Democratic Republic of Congo and Zambia: copper legacies, atrocities and risks
By Claire Burgess & Liz Downes
Incorporating the Central African Copper Belt, the Democratic Republic of Congo and Zambia together account for around 11% of the global copper market. The DRC – the world’s fifth biggest copper-producing country in 2020 – boasts the legacy of one of the world’s most horrific massacres related to mining, and arguably the worst human rights atrocity associated with an Australian mining company.
In 2004 Anvil Mining, which operated the Dikolushi copper mine, allegedly supported the Congolese military with logistics and transport to slaughter 70 people in the nearby city of Kilwa. Amidst the ensuing legal turmoil – which caused international embarrassment for the company despite the failure of the courts to force any accountability for its 2004 actions – Anvil’s DRC assets became poisoned chalices. Dikolushi and a neighbouring mine, Kapulo, were offloaded to another Australian company, Mawson West, in 2010. Anvil Mining was bought out in 2012 by Hong Kong-based MinMetals Resources. The two mines were decommissioned in 2015 due to commercial unviability.
Largely as a result of this legacy, the DRC has been considered a “high risk” destination for Australian companies. However, this is changing due to the willingness of companies to invest in more risky jurisdictions in order to take advantage of increasing demand. Copper prices reached over $10,000 a tonne in April/May 2021, and the successful development of Ivanhoe’s grand-scale Kamoa-Kakula mine have encouraged companies to reconsider the value of DRC as an investment destination.
BHP has not been active in Africa since 2015 except through its spin-off company South32; but in mid 2021 the company was reported to be in private talks with Ivanoe. Australian company Taruga Minerals has been developing three copper projects since 2019 and has its sights on cobalt and lithium explorations in the Kolwezi region.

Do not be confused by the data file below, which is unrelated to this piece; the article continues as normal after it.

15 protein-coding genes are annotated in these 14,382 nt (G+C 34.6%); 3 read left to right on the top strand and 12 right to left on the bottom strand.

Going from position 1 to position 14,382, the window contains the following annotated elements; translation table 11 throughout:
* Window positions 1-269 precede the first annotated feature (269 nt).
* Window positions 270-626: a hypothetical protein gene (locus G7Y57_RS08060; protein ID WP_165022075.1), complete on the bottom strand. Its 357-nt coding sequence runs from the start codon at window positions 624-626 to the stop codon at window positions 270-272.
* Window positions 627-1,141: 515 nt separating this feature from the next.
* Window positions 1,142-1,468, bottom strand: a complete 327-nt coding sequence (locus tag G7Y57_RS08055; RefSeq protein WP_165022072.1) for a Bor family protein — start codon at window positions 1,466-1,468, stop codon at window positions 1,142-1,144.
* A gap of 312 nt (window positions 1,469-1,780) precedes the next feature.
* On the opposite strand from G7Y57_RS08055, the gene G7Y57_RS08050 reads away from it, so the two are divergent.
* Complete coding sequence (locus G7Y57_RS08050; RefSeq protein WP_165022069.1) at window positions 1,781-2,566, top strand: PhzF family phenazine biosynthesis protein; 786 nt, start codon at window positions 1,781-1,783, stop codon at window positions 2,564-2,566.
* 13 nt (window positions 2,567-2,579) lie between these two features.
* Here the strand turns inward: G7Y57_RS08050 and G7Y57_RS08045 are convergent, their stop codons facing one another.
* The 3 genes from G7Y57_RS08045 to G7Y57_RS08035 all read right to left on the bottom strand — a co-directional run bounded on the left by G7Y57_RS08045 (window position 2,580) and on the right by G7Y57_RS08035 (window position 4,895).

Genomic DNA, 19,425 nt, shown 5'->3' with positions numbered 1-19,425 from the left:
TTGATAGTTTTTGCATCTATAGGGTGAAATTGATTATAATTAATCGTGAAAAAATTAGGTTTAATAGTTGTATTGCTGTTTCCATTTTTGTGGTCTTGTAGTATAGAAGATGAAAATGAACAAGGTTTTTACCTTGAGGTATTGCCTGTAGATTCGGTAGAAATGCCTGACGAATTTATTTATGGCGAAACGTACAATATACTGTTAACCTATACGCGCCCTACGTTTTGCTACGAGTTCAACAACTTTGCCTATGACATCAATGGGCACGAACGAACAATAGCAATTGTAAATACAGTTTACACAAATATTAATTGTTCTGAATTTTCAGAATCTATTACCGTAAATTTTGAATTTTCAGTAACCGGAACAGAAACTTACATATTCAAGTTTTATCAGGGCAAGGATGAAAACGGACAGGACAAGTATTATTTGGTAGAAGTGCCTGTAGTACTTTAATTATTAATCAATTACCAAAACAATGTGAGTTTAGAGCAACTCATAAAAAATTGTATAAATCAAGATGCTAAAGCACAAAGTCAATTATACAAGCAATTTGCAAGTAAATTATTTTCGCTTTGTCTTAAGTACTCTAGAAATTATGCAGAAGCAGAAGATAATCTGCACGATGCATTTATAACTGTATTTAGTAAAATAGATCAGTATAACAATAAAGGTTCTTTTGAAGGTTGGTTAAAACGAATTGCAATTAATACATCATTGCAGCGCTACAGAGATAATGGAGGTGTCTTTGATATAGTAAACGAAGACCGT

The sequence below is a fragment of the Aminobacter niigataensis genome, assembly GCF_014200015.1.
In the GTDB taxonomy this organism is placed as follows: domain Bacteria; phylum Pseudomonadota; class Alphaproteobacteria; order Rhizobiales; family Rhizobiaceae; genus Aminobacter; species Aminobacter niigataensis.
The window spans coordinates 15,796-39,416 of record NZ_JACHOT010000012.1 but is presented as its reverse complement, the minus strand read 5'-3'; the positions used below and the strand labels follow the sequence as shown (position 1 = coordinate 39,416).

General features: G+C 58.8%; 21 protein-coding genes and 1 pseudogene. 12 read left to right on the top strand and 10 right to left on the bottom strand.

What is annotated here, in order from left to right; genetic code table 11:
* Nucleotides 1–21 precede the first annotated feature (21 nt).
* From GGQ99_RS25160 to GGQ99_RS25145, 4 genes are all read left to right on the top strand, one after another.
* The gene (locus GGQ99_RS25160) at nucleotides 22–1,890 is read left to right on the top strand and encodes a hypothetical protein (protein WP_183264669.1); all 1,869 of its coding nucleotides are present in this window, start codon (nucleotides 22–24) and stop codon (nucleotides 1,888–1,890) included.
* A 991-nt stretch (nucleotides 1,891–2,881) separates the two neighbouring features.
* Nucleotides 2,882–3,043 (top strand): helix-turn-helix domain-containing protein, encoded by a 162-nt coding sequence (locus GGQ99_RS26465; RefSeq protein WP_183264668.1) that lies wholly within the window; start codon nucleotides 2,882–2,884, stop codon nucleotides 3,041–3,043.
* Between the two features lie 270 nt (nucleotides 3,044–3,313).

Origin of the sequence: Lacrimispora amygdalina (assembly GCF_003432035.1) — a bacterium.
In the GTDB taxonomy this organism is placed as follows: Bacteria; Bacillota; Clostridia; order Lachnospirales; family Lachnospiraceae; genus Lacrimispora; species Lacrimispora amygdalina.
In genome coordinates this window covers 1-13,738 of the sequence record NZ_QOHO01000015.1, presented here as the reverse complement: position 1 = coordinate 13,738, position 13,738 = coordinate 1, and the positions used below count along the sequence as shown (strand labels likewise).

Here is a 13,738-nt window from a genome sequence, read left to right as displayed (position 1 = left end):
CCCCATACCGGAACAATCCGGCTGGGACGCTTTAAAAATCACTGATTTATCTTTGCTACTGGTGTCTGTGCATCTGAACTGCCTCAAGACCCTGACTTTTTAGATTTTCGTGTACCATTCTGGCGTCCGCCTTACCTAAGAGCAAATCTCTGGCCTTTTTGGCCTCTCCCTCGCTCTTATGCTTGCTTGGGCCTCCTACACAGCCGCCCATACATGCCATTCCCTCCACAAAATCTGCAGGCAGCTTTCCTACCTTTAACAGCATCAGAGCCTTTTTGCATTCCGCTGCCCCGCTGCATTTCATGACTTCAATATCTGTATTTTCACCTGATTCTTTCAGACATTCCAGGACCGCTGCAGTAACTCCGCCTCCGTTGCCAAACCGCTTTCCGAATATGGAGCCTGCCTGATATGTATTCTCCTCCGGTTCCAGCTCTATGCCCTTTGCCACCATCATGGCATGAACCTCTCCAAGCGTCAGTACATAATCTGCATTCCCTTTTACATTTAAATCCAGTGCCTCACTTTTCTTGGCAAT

Neighbouring the DRC, Zambia is an emerging copper exploration hotspot for junior Australian miners (e.g. Castillo Copper Limited) and giants (Rio Tinto). Zambia has a 30-year legacy of serious industrial relations issues within its copper production industry, largely due to the country’s labour laws which have stripped unions of the power to protect workers.
In Chinese-owned mines, workers have been fired for striking about unfair working conditions and miners have been reported to be bribed or threatened to prevent the publicising of accidents and abuse at the workplace. London-listed Glencore came under scrutiny in 2019 when it retrenched around 3000 permanent and contracted workers from its Mopani copper mine.
Concerns have been raised by corporate watchdogs about the lack of regulation for Australian companies operating in Africa. In 2017, according to Keren Adams of the Australian Human Rights Law Centre, Australia had “over 150 mining companies operating in Africa and yet there is very little regulation or oversight of their activities and it is extremely difficult for victims to hold them to account when human rights violations occur.”